By Don McIntosh, Associate Editor
Kedir Wako never imagined he’d one day share a stage with Broadway Cab general manager Raye Miles at a Pioneer Courthouse Square political rally. Wako was a leading member of a group of Broadway Cab drivers who protested exploitive conditions, formed a driver self-help association, and ultimately broke away to form a new union-affiliated cab co-op. Now Wako is president of that co-op, Union Cab. But on Jan. 13, Wako put aside bygones for a common cause: Getting the City of Portland to insist that companies like Uber play by the same rules as the taxi companies they compete with.
Portland, like many other cities, regulates taxi rates, caps the number of vehicles, and requires driver background checks, vehicle inspections and proof of insurance, among other rules. But on Dec. 5, Uber launched its app-based ride service in Portland in violation of those regulations. Two weeks later, Portland Mayor Charlie Hales announced the City would propose a new set of taxi rules by April 9 that would allow companies like Uber to operate legally. And Uber announced it would suspend its service until then.
The City has a long-established volunteer citizen review board known as the Private For-Hire Transportation Board of Review. The board includes an elected taxi driver representative, a taxi industry representative, a disability advocate, an airport representative, a tourism official, and others. But instead of turning to that board, which has decades of collective experience with taxi rules, Hales and City Commissioner Steve Novick appointed a brand-new Private For-Hire Transportation Innovation Task Force, with no representative from taxi drivers or companies, and no real familiarity with the industry.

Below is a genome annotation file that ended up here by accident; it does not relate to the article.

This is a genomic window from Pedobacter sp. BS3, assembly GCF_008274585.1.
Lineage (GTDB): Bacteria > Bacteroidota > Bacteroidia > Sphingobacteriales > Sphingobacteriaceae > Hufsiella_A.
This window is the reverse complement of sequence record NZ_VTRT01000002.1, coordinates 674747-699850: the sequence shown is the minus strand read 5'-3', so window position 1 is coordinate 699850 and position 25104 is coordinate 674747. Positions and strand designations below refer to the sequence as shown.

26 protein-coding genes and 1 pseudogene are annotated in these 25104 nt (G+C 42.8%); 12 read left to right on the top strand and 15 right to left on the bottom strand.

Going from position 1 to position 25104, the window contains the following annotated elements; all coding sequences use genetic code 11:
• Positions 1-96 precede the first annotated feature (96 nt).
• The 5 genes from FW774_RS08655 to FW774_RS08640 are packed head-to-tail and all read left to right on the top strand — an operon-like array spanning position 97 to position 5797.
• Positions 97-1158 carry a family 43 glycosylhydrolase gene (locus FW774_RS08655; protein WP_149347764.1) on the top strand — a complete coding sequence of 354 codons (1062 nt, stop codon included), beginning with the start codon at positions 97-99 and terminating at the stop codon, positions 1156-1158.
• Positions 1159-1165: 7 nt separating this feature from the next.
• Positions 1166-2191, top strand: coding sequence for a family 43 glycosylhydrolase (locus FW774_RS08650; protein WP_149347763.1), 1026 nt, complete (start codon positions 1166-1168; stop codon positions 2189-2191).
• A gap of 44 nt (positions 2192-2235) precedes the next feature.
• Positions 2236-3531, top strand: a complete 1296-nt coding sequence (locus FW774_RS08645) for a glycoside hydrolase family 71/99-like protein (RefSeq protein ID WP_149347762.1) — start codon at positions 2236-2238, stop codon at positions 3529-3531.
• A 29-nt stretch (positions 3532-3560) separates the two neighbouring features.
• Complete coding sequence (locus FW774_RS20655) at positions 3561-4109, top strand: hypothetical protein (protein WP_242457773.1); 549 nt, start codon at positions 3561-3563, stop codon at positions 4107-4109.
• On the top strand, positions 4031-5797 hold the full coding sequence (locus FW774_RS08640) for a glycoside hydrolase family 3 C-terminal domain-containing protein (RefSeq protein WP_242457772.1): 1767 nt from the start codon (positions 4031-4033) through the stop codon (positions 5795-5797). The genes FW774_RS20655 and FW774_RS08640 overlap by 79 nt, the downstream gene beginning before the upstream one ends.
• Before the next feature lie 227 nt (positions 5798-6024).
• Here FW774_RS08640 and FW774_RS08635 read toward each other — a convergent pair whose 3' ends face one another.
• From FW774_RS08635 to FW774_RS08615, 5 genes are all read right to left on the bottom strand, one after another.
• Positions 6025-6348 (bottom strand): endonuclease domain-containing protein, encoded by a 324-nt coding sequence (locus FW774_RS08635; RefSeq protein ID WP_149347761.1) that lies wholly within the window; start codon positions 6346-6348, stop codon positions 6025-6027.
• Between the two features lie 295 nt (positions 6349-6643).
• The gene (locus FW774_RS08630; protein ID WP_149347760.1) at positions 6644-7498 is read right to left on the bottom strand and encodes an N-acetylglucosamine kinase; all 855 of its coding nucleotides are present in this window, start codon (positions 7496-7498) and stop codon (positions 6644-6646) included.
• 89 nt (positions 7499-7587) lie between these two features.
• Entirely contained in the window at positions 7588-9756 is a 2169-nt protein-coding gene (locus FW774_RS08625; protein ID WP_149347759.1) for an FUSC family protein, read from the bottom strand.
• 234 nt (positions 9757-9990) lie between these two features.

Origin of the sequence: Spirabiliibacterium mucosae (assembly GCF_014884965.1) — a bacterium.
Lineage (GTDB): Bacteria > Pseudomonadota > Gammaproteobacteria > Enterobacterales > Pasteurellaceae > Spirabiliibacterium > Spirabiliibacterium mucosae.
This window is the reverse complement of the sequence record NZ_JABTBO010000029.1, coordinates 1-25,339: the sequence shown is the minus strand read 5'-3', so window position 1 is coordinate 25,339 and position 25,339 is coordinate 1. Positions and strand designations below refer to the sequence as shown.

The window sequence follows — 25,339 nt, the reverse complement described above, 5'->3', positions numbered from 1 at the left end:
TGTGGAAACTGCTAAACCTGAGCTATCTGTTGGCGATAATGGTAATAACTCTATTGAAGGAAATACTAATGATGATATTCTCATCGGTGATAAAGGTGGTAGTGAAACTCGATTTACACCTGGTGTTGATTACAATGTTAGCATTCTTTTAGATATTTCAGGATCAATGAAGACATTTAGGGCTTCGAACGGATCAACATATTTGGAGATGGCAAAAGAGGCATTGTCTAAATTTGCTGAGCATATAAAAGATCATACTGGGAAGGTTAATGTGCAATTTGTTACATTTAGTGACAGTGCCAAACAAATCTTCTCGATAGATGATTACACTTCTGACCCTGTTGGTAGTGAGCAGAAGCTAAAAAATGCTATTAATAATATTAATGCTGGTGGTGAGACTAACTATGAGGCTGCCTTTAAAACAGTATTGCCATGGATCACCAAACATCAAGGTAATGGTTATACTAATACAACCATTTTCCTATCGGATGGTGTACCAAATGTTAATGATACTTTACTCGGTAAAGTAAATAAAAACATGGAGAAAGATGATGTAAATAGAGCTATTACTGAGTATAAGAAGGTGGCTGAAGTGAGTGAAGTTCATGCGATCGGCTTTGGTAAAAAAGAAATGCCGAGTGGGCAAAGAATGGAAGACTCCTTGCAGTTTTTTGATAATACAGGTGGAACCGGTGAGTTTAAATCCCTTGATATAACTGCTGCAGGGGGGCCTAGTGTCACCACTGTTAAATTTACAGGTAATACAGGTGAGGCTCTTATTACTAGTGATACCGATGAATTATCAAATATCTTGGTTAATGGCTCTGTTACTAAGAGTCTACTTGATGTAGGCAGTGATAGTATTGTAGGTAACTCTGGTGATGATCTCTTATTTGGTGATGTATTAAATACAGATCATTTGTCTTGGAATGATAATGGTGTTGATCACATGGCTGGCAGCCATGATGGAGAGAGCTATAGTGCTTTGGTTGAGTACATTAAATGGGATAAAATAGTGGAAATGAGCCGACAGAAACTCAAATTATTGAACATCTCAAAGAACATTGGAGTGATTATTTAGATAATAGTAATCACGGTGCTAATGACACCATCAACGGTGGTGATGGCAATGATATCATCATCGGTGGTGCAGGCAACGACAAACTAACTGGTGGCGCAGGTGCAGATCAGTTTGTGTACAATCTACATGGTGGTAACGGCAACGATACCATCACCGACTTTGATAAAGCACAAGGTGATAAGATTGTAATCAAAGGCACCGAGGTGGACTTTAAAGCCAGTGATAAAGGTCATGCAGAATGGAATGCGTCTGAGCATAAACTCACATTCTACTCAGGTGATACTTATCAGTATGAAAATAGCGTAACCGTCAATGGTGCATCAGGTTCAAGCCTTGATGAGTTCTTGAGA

We don’t usually in the context of American capitalism regulate rates and limit entry into markets.” — City of Portland Commissioner Steve Novick
“We welcome competition, as long as everyone plays by the same rules,” Radio Cab superintendent Noah Ernst told rally participants. Despite the current cap on the number of City permits (460), Ernst said the industry is quite competitive. Existing companies and would-be competitors have applied for over 100 additional permits, only to encounter a protracted and perplexing decision process by city bureaucrats.
“We are as frustrated as anybody when you can’t get a cab at peak hours,” Ernst said.
The day after the rally, members of the new task force met for the first time for an orientation led by City officials and taxi regulators. The 12-member task force includes representatives from the Portland Business Alliance, the Oregon Restaurant and Lodging Association, and a software and technology trade association, as well as a night club owner, an insurance consultant, and disability, environmental and immigrants rights advocates.
“We don’t usually in the context of American capitalism regulate rates and limit entry into markets,” Novick, who is in charge of the Bureau of Transportation, told the group. So, Novick said, the task force should consider whether or not the City should continue to do those things.
The task force heard a presentation from taxi companies Feb. 4, and will hear from taxi drivers Feb. 10, from “transportation network companies” like Uber on Feb. 19, and from the public on Feb. 25. In March, they’ll work to come up with regulations, which would be presented to City Council April 9.